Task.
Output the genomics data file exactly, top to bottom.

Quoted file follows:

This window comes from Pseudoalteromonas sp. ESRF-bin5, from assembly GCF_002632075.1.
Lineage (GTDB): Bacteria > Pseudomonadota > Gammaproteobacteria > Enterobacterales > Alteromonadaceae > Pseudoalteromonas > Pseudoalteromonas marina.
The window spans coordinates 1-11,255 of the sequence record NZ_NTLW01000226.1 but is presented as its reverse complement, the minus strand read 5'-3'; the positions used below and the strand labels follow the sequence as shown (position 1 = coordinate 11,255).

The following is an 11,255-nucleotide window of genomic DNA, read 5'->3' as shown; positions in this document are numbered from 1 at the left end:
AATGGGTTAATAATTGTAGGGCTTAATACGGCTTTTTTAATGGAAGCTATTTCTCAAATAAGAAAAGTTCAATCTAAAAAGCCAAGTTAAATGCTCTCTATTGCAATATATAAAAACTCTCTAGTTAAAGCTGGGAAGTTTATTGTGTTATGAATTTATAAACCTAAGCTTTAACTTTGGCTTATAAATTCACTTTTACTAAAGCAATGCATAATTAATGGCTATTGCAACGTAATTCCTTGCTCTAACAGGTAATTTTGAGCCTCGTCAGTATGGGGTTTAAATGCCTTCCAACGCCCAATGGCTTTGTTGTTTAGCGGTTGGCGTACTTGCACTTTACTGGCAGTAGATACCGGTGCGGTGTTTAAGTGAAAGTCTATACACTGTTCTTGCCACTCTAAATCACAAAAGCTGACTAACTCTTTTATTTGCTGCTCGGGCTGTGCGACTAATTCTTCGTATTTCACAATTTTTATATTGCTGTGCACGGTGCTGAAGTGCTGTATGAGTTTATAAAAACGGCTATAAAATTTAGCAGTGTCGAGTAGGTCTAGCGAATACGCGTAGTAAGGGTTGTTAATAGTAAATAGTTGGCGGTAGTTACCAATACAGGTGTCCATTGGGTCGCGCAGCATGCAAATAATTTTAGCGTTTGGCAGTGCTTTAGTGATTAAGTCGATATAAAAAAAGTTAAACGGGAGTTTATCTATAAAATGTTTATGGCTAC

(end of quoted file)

This window comes from Pseudoalteromonas sp. ESRF-bin5, from assembly GCF_002632075.1.
Lineage (GTDB): Bacteria > Pseudomonadota > Gammaproteobacteria > Enterobacterales > Alteromonadaceae > Pseudoalteromonas > Pseudoalteromonas marina.
The window spans coordinates 1-11,255 of the sequence record NZ_NTLW01000226.1 but is presented as its reverse complement, the minus strand read 5'-3'; the positions used below and the strand labels follow the sequence as shown (position 1 = coordinate 11,255).

The following is an 11,255-nucleotide window of genomic DNA, read 5'->3' as shown; positions in this document are numbered from 1 at the left end:
AATGGGTTAATAATTGTAGGGCTTAATACGGCTTTTTTAATGGAAGCTATTTCTCAAATAAGAAAAGTTCAATCTAAAAAGCCAAGTTAAATGCTCTCTATTGCAATATATAAAAACTCTCTAGTTAAAGCTGGGAAGTTTATTGTGTTATGAATTTATAAACCTAAGCTTTAACTTTGGCTTATAAATTCACTTTTACTAAAGCAATGCATAATTAATGGCTATTGCAACGTAATTCCTTGCTCTAACAGGTAATTTTGAGCCTCGTCAGTATGGGGTTTAAATGCCTTCCAACGCCCAATGGCTTTGTTGTTTAGCGGTTGGCGTACTTGCACTTTACTGGCAGTAGATACCGGTGCGGTGTTTAAGTGAAAGTCTATACACTGTTCTTGCCACTCTAAATCACAAAAGCTGACTAACTCTTTTATTTGCTGCTCGGGCTGTGCGACTAATTCTTCGTATTTCACAATTTTTATATTGCTGTGCACGGTGCTGAAGTGCTGTATGAGTTTATAAAAACGGCTATAAAATTTAGCAGTGTCGAGTAGGTCTAGCGAATACGCGTAGTAAGGGTTGTTAATAGTAAATAGTTGGCGGTAGTTACCAATACAGGTGTCCATTGGGTCGCGCAGCATGCAAATAATTTTAGCGTTTGGCAGTGCTTTAGTGATTAAGTCGATATAAAAAAAGTTAAACGGGAGTTTATCTATAAAATGTTTATGGCTAC